Charities/Rescues – Announcements for charitable or fundraising events can only be made for 501(c)(3) tax-exempt organizations. Special exceptions may be made, at the moderators’ discretion and direction, for board-related events or fundraising activities in extraordinary circumstances.

Occasional posts regarding horses available for adoption through IRS-registered horse rescue or placement programs are permitted in the appropriate forums, but these threads may be limited at the discretion of the moderators. Individuals may not advertise or make announcements for horses in need of rescue, placement or adoption unless the horse is available through a recognized rescue or placement agency or government-run entity or the thread fits the criteria for and is located in the Giveaways forum.

5. Do not post copyrighted photographs unless you have purchased that photo and have permission to do so.

6. Respect other members.
As members are often passionate about their beliefs and intentions can easily be misinterpreted in this type of environment, try to explore or resolve the inevitable disagreements that arise in the course of threads calmly and rationally.

If you see a post that you feel violates the rules of the board, please click the “alert” button (exclamation point inside of a triangle) in the bottom left corner of the post, which will alert ONLY the moderators to the post in question. They will then take whatever action, or no action, as deemed appropriate for the situation at their discretion. Do not air grievances regarding other posters or the moderators in the discussion forums.

Please be advised that adding another user to your “Ignore” list via your User Control Panel can be a useful tactic, which blocks posts and private messages by members whose commentary you’d rather avoid reading.

7. We have the right to reproduce statements made in the forums.
The Chronicle of the Horse may copy, quote, link to or otherwise reproduce posts, or portions of posts, in print or online for advertising or editorial purposes, if attributed to their original authors, and by posting in this forum, you hereby grant to The Chronicle of the Horse a perpetual, non-exclusive license under copyright and other rights, to do so.

8. We reserve the right to enforce and amend the rules.
The moderators may delete, edit, move or close any post or thread at any time, or refrain from doing any of the foregoing, in their discretion, and may suspend or revoke a user’s membership privileges at any time to maintain adherence to the rules and the general spirit of the forum. These rules may be amended at any time to address the current needs of the board.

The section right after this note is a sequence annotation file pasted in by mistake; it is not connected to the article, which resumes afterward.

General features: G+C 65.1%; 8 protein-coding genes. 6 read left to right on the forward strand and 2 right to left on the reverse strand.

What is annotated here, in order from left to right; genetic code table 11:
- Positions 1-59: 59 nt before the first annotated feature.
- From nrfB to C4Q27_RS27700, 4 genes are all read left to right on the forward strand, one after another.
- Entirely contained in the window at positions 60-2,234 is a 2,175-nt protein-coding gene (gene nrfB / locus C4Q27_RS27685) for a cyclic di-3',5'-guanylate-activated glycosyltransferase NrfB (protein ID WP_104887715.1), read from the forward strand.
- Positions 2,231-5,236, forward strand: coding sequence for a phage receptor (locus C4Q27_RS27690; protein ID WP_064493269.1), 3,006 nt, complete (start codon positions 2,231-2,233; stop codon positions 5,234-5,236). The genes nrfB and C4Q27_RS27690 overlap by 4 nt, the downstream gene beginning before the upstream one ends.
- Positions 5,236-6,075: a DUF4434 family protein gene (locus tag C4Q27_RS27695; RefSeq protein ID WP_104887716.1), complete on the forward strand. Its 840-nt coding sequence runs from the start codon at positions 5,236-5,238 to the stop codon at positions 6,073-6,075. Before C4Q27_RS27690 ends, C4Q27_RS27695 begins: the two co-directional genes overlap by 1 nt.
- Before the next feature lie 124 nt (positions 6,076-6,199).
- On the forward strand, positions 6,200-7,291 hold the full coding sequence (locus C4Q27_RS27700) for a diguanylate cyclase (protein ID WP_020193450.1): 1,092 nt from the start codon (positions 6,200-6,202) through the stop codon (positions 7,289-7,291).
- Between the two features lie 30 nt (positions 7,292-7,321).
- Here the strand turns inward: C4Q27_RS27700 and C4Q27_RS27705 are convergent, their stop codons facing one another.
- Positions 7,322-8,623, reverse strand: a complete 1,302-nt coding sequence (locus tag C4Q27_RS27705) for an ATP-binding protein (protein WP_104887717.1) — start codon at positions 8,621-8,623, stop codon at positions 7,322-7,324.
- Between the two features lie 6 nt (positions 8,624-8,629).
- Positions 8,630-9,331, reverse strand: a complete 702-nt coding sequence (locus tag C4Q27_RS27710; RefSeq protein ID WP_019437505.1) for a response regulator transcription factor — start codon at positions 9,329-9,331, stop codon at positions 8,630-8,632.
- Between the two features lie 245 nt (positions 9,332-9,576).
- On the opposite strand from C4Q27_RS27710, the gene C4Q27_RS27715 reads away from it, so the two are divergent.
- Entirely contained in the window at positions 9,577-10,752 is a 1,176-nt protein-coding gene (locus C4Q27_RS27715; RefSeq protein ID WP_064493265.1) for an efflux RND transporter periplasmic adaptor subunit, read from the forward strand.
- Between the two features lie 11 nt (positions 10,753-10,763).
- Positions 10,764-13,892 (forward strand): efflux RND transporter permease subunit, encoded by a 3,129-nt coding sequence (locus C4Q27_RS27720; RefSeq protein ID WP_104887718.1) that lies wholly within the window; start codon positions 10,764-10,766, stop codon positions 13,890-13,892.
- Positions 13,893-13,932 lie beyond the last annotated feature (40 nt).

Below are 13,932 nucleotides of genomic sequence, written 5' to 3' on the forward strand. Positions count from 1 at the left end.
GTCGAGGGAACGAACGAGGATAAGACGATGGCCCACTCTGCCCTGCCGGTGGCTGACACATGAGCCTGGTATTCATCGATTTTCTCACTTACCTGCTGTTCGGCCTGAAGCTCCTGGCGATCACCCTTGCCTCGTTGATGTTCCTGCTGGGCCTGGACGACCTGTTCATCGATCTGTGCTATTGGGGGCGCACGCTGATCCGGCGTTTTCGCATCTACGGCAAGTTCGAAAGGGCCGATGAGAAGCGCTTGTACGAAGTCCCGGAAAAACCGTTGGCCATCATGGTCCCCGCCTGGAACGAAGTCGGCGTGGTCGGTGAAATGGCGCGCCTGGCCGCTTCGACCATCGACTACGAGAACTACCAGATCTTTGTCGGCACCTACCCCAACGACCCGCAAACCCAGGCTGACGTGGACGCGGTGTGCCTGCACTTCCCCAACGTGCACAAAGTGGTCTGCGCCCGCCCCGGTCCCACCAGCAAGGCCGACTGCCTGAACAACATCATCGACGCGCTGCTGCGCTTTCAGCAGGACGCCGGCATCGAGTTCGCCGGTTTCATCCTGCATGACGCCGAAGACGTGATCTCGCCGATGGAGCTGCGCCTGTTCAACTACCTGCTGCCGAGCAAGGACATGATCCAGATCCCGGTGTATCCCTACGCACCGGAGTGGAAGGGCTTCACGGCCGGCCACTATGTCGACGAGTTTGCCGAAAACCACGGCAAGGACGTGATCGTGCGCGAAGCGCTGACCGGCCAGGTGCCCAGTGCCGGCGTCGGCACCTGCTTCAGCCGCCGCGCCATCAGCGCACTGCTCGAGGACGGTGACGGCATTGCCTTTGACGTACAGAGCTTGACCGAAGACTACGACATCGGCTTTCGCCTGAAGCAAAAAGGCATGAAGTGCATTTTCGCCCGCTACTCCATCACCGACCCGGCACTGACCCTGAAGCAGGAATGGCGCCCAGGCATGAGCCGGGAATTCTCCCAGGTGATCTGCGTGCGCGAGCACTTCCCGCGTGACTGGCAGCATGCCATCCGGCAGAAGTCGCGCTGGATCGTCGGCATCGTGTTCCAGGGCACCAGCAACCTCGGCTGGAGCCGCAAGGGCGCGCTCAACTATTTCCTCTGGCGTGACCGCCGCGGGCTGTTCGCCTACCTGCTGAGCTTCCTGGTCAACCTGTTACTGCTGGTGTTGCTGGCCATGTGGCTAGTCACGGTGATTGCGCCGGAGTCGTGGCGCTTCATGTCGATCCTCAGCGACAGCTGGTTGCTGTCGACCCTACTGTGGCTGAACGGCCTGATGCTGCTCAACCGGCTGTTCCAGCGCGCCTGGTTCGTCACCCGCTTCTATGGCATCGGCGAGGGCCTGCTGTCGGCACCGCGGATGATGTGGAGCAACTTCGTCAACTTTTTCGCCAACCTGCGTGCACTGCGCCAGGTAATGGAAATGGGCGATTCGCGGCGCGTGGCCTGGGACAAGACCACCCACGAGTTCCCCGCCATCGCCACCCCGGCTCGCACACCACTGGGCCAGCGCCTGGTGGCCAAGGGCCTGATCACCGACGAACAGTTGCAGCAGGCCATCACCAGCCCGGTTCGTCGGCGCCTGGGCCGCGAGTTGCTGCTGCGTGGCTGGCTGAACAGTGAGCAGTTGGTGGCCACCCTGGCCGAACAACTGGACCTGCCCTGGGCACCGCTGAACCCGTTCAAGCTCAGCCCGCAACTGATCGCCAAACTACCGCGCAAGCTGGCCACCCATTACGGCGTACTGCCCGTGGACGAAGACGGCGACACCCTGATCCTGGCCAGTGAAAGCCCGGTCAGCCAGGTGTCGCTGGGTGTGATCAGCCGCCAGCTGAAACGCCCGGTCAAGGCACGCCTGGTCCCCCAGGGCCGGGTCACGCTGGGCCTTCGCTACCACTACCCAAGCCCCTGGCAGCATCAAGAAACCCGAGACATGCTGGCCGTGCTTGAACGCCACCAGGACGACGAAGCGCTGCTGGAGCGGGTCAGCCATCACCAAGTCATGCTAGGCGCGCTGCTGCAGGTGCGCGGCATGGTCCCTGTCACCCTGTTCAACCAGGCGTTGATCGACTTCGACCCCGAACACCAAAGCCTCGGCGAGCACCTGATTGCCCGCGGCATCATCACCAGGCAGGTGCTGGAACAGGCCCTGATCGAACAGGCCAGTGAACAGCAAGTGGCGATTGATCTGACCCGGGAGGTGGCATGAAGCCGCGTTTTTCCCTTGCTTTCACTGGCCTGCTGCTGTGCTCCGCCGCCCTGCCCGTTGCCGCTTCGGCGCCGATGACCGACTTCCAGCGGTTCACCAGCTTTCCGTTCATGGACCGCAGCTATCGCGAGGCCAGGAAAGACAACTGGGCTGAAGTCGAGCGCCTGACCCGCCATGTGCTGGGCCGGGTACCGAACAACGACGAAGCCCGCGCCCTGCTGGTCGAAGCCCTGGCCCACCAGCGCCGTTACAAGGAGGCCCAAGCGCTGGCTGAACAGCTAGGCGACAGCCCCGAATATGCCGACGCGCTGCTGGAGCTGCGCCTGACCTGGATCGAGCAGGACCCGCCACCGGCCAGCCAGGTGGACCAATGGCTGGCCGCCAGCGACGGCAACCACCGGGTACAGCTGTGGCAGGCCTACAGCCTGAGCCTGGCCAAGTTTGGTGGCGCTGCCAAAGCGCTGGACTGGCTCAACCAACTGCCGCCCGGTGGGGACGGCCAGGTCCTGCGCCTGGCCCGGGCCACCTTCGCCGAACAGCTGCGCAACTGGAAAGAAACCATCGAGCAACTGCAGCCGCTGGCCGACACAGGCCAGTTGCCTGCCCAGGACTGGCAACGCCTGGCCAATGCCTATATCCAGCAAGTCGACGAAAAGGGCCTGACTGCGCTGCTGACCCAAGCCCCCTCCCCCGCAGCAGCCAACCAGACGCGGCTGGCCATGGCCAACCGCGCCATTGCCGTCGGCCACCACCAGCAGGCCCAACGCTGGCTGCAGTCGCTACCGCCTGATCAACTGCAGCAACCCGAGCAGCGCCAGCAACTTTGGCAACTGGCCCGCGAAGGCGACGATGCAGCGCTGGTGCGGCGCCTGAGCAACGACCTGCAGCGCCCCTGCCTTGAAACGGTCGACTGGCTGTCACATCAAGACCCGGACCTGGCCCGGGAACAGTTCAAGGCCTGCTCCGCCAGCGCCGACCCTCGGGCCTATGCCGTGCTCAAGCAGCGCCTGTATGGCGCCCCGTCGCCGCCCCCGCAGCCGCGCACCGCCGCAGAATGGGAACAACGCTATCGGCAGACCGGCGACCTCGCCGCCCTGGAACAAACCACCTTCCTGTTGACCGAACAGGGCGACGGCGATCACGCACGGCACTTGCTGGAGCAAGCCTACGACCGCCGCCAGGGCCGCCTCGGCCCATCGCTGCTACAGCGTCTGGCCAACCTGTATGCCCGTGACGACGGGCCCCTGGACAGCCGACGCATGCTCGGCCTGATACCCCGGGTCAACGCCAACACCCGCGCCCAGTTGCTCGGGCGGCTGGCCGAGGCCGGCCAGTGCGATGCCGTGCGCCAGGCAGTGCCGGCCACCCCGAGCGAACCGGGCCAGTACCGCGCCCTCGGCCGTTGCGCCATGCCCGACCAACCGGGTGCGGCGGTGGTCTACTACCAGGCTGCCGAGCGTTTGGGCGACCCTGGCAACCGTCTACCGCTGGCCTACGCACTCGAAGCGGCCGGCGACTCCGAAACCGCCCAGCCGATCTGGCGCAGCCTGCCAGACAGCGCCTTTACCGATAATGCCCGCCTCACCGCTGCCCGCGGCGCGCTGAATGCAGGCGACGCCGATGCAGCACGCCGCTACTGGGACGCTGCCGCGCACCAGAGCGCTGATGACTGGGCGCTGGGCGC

Please see our full Terms of Service and Privacy Policy for more information.

Thanks for being a part of the COTH forums!

(Revised 1/26/16)
See more
See less

Spin-off: How long does it take to "do your horse"

  • Filter
  • Time
  • Show
Clear All
new posts

  • Spin-off: How long does it take to "do your horse"

    This is a spin-off question from the thread about barn hours.

    On the days I ride, it takes me a minimum of 2.5 hourse from time I get to the barn to the time I leave. So the working stiffs among us have a full plate. If I ride after work, I never mean to have riding take up my whole night, but invariably the promise to leave by 7 gets broken.

    If I do anything more than flat, this takes longer.

    Other people's time estimates for the minimal, no-frills ride?
    The armchair saddler
    Politically Pro-Cat

  • #2
    I ride in the mornings before work... On full service I can be in and out in 45-50 minutes- with about 35-40 minutes of riding if I need to be. When I tack myself, it's about 1:20 minimum at the barn to get the same 35 minute ride.


    • #3
      I would say about 2 hours/horse including tacking up/cooling out but not including things like bathing or other extra care which would take longer. I would say there is no way I could get in and out of the barn in under 4 hours for a minimal no frills ride on both horses. I usually feel pretty rushed on school days when I have class from 10-3...I don't usually leave the barn before 7 or 8pm on those days and that is with no frills.

      On the weekends when I don't also have to work I will generally arrive around 9 am and not leave until 7 or 8 pm....5 of those hours are usually spent on my horses then I'll either ride a few for my BO, help her out with projects around the barn or just hang out and chat (I'm lucky in that she's one of my best friends).


      • #4
        For the last several years I've been stuck with 2 hours to get as many horses ridden as I possibly can (that's how long my kids usually nap for). So I've been getting everyone cleaned up and ridden in that time. Usually I can get 3 horses done (2 ridden and one of the greenies lunged/long lined).

        When I boarded at a barn it took me a lot longer just because of the social aspect of it. Now that I've got them at home it typically takes me ~20 minutes from walking out of the house to sitting on my first horse (I've got feeding/moving tasks I do before I start riding, which takes ~10 minues). If I'm just riding one and skip my mid-day feeding tasks, I can typically finish everything in an hour. And if I'm only working one of the green ones I can usually finish up in 30-45 minutes.